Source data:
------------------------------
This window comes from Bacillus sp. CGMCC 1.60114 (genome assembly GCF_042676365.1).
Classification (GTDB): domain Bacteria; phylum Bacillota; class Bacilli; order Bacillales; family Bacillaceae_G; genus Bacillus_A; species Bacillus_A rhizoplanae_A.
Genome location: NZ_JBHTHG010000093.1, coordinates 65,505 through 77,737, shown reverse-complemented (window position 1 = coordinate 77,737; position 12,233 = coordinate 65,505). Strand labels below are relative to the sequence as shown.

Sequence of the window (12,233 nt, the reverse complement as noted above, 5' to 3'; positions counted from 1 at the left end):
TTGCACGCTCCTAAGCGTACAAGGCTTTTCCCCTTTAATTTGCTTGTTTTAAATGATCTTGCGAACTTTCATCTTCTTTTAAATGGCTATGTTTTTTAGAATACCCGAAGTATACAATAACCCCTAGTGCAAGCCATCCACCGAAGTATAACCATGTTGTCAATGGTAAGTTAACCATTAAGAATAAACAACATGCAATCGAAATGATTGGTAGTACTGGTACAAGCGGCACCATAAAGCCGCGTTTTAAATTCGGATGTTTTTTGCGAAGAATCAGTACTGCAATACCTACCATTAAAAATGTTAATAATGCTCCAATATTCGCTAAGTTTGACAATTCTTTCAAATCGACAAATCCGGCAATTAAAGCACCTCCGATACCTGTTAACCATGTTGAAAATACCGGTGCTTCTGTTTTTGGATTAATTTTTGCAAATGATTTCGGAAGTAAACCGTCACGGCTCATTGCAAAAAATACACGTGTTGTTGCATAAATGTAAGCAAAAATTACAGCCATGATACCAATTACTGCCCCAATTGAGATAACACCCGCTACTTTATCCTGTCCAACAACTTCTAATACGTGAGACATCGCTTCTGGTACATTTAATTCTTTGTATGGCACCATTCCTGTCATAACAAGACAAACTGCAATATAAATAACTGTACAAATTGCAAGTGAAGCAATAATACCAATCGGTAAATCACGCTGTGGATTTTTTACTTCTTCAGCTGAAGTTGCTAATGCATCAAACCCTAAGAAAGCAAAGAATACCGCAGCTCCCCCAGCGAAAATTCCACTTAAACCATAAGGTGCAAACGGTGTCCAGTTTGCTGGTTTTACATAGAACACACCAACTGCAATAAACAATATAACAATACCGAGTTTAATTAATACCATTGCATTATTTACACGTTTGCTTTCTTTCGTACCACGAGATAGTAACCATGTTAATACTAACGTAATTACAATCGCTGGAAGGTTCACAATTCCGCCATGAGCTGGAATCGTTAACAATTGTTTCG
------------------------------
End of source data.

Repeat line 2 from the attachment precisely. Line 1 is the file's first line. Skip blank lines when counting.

Classification (GTDB): domain Bacteria; phylum Bacillota; class Bacilli; order Bacillales; family Bacillaceae_G; genus Bacillus_A; species Bacillus_A rhizoplanae_A.